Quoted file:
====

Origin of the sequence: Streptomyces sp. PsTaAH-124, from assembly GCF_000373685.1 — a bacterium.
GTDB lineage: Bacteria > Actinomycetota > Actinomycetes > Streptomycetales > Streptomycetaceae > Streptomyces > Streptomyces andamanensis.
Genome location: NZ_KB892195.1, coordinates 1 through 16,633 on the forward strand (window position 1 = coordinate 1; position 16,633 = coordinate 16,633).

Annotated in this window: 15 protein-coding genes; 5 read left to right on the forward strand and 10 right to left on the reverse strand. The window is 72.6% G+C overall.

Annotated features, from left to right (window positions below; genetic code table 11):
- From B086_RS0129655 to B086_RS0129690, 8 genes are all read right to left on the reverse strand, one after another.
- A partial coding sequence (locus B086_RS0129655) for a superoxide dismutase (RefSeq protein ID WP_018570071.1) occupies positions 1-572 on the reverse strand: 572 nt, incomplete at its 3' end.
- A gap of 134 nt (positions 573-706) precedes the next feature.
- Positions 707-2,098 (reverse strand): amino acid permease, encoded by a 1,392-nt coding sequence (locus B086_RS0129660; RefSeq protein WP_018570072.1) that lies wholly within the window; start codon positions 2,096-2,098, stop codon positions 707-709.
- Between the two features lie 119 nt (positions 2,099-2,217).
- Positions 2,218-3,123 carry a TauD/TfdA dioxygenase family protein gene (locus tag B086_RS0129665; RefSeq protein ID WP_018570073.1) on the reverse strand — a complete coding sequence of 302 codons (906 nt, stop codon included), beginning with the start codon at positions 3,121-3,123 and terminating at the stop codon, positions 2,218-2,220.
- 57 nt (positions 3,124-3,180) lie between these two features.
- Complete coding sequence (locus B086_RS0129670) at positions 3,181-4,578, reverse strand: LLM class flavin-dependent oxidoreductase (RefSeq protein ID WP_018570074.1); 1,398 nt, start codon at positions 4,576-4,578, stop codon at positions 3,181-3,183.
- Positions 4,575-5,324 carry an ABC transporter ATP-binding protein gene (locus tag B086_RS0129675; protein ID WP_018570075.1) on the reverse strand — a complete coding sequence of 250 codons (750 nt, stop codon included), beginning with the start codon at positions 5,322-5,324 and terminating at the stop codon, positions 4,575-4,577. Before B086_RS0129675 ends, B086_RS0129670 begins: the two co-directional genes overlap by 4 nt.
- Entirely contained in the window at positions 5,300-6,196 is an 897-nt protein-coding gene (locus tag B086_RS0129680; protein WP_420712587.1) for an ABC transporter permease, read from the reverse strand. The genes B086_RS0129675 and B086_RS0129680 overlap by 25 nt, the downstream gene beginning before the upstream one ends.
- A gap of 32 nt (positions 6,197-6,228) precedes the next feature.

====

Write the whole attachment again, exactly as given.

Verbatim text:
Origin of the sequence: Streptomyces sp. PsTaAH-124, from assembly GCF_000373685.1 — a bacterium.
GTDB lineage: Bacteria > Actinomycetota > Actinomycetes > Streptomycetales > Streptomycetaceae > Streptomyces > Streptomyces andamanensis.
Genome location: NZ_KB892195.1, coordinates 1 through 16,633 on the forward strand (window position 1 = coordinate 1; position 16,633 = coordinate 16,633).

Annotated in this window: 15 protein-coding genes; 5 read left to right on the forward strand and 10 right to left on the reverse strand. The window is 72.6% G+C overall.

Annotated features, from left to right (window positions below; genetic code table 11):
- From B086_RS0129655 to B086_RS0129690, 8 genes are all read right to left on the reverse strand, one after another.
- A partial coding sequence (locus B086_RS0129655) for a superoxide dismutase (RefSeq protein ID WP_018570071.1) occupies positions 1-572 on the reverse strand: 572 nt, incomplete at its 3' end.
- A gap of 134 nt (positions 573-706) precedes the next feature.
- Positions 707-2,098 (reverse strand): amino acid permease, encoded by a 1,392-nt coding sequence (locus B086_RS0129660; RefSeq protein WP_018570072.1) that lies wholly within the window; start codon positions 2,096-2,098, stop codon positions 707-709.
- Between the two features lie 119 nt (positions 2,099-2,217).
- Positions 2,218-3,123 carry a TauD/TfdA dioxygenase family protein gene (locus tag B086_RS0129665; RefSeq protein ID WP_018570073.1) on the reverse strand — a complete coding sequence of 302 codons (906 nt, stop codon included), beginning with the start codon at positions 3,121-3,123 and terminating at the stop codon, positions 2,218-2,220.
- 57 nt (positions 3,124-3,180) lie between these two features.
- Complete coding sequence (locus B086_RS0129670) at positions 3,181-4,578, reverse strand: LLM class flavin-dependent oxidoreductase (RefSeq protein ID WP_018570074.1); 1,398 nt, start codon at positions 4,576-4,578, stop codon at positions 3,181-3,183.
- Positions 4,575-5,324 carry an ABC transporter ATP-binding protein gene (locus tag B086_RS0129675; protein ID WP_018570075.1) on the reverse strand — a complete coding sequence of 250 codons (750 nt, stop codon included), beginning with the start codon at positions 5,322-5,324 and terminating at the stop codon, positions 4,575-4,577. Before B086_RS0129675 ends, B086_RS0129670 begins: the two co-directional genes overlap by 4 nt.
- Entirely contained in the window at positions 5,300-6,196 is an 897-nt protein-coding gene (locus tag B086_RS0129680; protein WP_420712587.1) for an ABC transporter permease, read from the reverse strand. The genes B086_RS0129675 and B086_RS0129680 overlap by 25 nt, the downstream gene beginning before the upstream one ends.
- A gap of 32 nt (positions 6,197-6,228) precedes the next feature.